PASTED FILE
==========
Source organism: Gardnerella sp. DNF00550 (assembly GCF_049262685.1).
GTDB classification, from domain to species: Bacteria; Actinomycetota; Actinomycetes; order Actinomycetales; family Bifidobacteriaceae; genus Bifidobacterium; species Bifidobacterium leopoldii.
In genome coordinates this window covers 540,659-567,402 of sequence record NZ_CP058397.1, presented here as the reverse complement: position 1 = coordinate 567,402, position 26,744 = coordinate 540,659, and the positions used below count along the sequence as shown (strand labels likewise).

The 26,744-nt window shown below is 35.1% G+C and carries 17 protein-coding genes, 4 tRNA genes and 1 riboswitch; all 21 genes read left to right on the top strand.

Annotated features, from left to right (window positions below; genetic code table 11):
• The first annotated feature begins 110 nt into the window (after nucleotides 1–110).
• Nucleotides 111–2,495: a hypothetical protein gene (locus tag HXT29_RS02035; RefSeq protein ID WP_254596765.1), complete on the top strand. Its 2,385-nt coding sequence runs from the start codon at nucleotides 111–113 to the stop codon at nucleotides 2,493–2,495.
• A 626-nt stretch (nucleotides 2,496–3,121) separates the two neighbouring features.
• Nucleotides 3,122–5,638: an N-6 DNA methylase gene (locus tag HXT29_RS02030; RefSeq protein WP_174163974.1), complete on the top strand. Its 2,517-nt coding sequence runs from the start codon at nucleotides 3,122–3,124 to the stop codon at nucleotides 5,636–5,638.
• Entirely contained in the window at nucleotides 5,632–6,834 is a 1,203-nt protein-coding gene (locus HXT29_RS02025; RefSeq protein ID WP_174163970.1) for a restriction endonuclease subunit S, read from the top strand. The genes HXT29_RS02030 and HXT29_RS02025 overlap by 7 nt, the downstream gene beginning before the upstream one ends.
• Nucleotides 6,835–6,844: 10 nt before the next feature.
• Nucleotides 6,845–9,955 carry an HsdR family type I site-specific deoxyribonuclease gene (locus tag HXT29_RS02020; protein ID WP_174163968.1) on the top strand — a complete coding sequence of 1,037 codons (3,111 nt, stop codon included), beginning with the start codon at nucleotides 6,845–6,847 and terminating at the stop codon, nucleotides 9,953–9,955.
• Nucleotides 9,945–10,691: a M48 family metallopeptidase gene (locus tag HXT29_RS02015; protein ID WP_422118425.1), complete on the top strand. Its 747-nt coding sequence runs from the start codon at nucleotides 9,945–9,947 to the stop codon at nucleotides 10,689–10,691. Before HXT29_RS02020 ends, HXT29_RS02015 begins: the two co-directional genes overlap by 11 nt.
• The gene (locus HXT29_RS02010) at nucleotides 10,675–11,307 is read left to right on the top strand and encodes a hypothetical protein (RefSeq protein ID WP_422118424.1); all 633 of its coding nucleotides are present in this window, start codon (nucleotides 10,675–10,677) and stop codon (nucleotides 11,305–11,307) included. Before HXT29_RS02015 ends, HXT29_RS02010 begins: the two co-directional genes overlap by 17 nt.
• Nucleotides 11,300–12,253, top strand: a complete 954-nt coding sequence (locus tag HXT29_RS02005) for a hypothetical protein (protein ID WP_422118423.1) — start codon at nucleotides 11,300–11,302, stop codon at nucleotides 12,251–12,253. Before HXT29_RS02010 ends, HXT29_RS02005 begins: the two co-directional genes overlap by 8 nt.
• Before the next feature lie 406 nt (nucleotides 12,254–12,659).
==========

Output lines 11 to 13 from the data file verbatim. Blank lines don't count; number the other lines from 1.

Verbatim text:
• Nucleotides 6,835–6,844: 10 nt before the next feature.
• Nucleotides 6,845–9,955 carry an HsdR family type I site-specific deoxyribonuclease gene (locus tag HXT29_RS02020; protein ID WP_174163968.1) on the top strand — a complete coding sequence of 1,037 codons (3,111 nt, stop codon included), beginning with the start codon at nucleotides 6,845–6,847 and terminating at the stop codon, nucleotides 9,953–9,955.
• Nucleotides 9,945–10,691: a M48 family metallopeptidase gene (locus tag HXT29_RS02015; protein ID WP_422118425.1), complete on the top strand. Its 747-nt coding sequence runs from the start codon at nucleotides 9,945–9,947 to the stop codon at nucleotides 10,689–10,691. Before HXT29_RS02020 ends, HXT29_RS02015 begins: the two co-directional genes overlap by 11 nt.